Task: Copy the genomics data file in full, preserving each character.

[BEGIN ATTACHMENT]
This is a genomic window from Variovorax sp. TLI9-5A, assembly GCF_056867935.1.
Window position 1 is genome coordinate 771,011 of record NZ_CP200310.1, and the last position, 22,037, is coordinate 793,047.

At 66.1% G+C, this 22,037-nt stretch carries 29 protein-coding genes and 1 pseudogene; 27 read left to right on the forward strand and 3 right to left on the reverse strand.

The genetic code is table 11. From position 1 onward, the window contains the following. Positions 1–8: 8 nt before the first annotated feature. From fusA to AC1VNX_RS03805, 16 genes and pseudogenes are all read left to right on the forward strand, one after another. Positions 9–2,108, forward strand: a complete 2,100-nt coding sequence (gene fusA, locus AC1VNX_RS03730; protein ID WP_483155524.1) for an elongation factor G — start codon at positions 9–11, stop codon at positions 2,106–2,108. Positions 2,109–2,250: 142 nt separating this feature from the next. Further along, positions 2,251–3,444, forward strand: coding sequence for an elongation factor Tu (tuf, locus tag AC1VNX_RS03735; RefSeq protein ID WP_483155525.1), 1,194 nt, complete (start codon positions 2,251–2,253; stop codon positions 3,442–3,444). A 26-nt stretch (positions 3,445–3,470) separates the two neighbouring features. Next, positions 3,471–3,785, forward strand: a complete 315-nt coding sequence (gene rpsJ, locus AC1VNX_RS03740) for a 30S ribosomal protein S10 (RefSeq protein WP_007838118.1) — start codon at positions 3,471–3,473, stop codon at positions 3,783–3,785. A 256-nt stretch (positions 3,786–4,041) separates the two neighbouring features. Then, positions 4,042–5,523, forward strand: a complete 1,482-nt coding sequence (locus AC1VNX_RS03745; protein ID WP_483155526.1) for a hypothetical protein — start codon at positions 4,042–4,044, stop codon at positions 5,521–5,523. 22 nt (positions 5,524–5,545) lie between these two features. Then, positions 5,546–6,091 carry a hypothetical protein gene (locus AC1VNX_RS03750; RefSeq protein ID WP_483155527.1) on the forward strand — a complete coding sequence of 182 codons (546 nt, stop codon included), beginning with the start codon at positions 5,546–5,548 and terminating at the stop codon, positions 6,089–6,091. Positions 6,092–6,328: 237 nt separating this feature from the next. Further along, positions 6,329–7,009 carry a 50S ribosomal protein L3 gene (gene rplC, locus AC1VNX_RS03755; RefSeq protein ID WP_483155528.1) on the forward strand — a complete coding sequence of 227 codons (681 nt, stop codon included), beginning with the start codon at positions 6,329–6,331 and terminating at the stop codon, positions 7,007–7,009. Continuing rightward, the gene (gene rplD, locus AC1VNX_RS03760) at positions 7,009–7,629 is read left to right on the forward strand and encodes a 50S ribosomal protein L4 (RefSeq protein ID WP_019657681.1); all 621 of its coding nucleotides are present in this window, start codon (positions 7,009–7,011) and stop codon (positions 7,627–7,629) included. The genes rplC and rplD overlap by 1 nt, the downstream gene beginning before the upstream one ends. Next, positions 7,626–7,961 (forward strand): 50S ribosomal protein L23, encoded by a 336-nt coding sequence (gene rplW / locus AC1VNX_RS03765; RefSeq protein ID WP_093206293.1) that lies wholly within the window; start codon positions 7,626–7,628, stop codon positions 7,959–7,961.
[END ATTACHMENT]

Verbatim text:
This is a genomic window from Variovorax sp. TLI9-5A, assembly GCF_056867935.1.
Window position 1 is genome coordinate 771,011 of record NZ_CP200310.1, and the last position, 22,037, is coordinate 793,047.

At 66.1% G+C, this 22,037-nt stretch carries 29 protein-coding genes and 1 pseudogene; 27 read left to right on the forward strand and 3 right to left on the reverse strand.

The genetic code is table 11. From position 1 onward, the window contains the following. Positions 1–8: 8 nt before the first annotated feature. From fusA to AC1VNX_RS03805, 16 genes and pseudogenes are all read left to right on the forward strand, one after another. Positions 9–2,108, forward strand: a complete 2,100-nt coding sequence (gene fusA, locus AC1VNX_RS03730; protein ID WP_483155524.1) for an elongation factor G — start codon at positions 9–11, stop codon at positions 2,106–2,108. Positions 2,109–2,250: 142 nt separating this feature from the next. Further along, positions 2,251–3,444, forward strand: coding sequence for an elongation factor Tu (tuf, locus tag AC1VNX_RS03735; RefSeq protein ID WP_483155525.1), 1,194 nt, complete (start codon positions 2,251–2,253; stop codon positions 3,442–3,444). A 26-nt stretch (positions 3,445–3,470) separates the two neighbouring features. Next, positions 3,471–3,785, forward strand: a complete 315-nt coding sequence (gene rpsJ, locus AC1VNX_RS03740) for a 30S ribosomal protein S10 (RefSeq protein WP_007838118.1) — start codon at positions 3,471–3,473, stop codon at positions 3,783–3,785. A 256-nt stretch (positions 3,786–4,041) separates the two neighbouring features. Then, positions 4,042–5,523, forward strand: a complete 1,482-nt coding sequence (locus AC1VNX_RS03745; protein ID WP_483155526.1) for a hypothetical protein — start codon at positions 4,042–4,044, stop codon at positions 5,521–5,523. 22 nt (positions 5,524–5,545) lie between these two features. Then, positions 5,546–6,091 carry a hypothetical protein gene (locus AC1VNX_RS03750; RefSeq protein ID WP_483155527.1) on the forward strand — a complete coding sequence of 182 codons (546 nt, stop codon included), beginning with the start codon at positions 5,546–5,548 and terminating at the stop codon, positions 6,089–6,091. Positions 6,092–6,328: 237 nt separating this feature from the next. Further along, positions 6,329–7,009 carry a 50S ribosomal protein L3 gene (gene rplC, locus AC1VNX_RS03755; RefSeq protein ID WP_483155528.1) on the forward strand — a complete coding sequence of 227 codons (681 nt, stop codon included), beginning with the start codon at positions 6,329–6,331 and terminating at the stop codon, positions 7,007–7,009. Continuing rightward, the gene (gene rplD, locus AC1VNX_RS03760) at positions 7,009–7,629 is read left to right on the forward strand and encodes a 50S ribosomal protein L4 (RefSeq protein ID WP_019657681.1); all 621 of its coding nucleotides are present in this window, start codon (positions 7,009–7,011) and stop codon (positions 7,627–7,629) included. The genes rplC and rplD overlap by 1 nt, the downstream gene beginning before the upstream one ends. Next, positions 7,626–7,961 (forward strand): 50S ribosomal protein L23, encoded by a 336-nt coding sequence (gene rplW / locus AC1VNX_RS03765; RefSeq protein ID WP_093206293.1) that lies wholly within the window; start codon positions 7,626–7,628, stop codon positions 7,959–7,961.